Just last week, NBC Nightly News dubbed Garmsir "a model of counterinsurgency success." In November, the Marine Corps Web site said it was beginning to be "a model of economic progress." In September, a Marine battalion commander took a visiting British general to the central bazaar for ice cream. And why not? Garmsir, first in U.S. hands, then British, and now U.S. hands again, was more than a Taliban battleground. It was a proving ground for the infidel-Islamic "interaction" strategy of giving away stuff.British gifts to Garmsir include new roads, wells, ditches, pumps and a 70-ton bridge (built in body armor and helmets) across the main canal. If I'm not mistaken, this same bridge gave rioters easy access to the central bazaar -- the same bazaar where last year, the New York Times Magazine reports, McChrystal asked every Afghan he met: "What do you need?"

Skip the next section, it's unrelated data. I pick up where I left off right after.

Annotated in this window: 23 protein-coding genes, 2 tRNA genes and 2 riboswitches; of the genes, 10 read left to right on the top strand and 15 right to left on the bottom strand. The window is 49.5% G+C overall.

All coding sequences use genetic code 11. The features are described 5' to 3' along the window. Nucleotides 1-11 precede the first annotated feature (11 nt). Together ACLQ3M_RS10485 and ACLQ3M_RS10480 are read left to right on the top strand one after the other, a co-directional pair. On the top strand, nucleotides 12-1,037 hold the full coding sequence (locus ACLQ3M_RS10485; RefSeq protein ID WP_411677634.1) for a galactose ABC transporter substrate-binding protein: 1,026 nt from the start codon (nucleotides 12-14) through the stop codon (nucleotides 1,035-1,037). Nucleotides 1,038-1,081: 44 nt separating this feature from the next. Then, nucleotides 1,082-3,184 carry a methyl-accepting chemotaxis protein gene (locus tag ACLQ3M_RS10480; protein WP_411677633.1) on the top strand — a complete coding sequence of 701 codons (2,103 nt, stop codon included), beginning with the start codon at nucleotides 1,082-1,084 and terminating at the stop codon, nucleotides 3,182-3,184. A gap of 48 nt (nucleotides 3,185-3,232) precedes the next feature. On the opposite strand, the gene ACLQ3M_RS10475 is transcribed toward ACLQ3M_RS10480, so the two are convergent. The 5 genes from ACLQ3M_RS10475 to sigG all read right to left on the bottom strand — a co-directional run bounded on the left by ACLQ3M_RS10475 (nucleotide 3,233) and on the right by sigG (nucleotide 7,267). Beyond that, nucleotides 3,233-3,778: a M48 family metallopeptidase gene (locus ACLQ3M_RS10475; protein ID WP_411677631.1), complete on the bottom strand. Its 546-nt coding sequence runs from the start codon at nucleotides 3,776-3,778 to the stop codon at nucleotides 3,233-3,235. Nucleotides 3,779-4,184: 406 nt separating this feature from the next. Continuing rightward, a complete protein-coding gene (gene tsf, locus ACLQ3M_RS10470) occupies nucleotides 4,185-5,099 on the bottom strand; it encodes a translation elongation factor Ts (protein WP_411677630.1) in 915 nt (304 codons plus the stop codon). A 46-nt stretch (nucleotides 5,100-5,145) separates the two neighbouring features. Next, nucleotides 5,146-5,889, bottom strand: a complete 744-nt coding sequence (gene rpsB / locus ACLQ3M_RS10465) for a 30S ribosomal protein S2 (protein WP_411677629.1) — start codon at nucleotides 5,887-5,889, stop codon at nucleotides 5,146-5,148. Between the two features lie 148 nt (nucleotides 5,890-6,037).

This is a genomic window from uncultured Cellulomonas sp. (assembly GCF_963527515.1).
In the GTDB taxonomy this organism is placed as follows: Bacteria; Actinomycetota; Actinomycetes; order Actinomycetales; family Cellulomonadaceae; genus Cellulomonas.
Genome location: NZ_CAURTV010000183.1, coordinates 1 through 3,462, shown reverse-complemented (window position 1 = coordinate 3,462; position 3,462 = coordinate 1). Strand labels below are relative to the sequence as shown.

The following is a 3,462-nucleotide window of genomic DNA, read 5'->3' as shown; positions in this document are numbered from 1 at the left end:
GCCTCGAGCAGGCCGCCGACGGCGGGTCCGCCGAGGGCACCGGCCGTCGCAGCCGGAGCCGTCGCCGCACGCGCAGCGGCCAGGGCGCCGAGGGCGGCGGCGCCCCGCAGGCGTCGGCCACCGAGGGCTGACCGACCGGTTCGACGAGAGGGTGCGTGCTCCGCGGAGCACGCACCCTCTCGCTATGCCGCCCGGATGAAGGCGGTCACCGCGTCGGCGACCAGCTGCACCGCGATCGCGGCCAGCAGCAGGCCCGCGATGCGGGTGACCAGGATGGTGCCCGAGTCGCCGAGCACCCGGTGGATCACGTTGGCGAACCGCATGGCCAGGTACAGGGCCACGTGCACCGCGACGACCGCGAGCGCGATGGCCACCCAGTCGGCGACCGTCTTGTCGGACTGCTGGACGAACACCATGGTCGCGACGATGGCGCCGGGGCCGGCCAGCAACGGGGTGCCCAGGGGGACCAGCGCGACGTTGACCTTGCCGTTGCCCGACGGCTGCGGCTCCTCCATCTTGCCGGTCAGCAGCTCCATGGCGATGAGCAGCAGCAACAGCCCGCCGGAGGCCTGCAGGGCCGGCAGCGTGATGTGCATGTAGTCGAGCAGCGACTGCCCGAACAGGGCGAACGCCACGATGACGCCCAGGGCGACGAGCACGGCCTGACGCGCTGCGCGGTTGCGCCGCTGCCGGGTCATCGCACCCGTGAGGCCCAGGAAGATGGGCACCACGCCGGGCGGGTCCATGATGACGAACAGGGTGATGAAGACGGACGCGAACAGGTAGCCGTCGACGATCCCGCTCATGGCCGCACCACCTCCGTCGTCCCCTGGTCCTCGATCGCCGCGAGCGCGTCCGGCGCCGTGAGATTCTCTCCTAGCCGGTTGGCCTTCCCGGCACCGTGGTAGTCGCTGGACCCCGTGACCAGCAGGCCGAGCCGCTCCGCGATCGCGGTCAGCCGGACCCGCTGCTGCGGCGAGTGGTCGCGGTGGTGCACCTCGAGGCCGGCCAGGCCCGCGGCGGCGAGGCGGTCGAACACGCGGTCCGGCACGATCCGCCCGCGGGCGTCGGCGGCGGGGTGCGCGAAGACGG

His subordinates followed up -- "unfailingly polite, even deferential" -- at a district council meeting where the agenda "was to decide on a list of development projects, which the Americans would pay for."
First choice (since they already had a bridge)? Repairs to the irrigation system "built by American aid workers in the 1950s (that) were badly in need of repair." Yes, as readers of this column know, we are on our second prolonged stint of nation-building in Afghanistan, and no, the first one didn't work, either.
They still like our stuff. But somehow it doesn't fortify local yokels -- even U.S.-secured ones -- against a call to "jihad" over a simplistic lie about Koran abuse.
Why? You won't get an answer from on high where Islam is verboten in formulating policy.
Maybe a new recreation center for Garmsir would do the trick -- eh, General?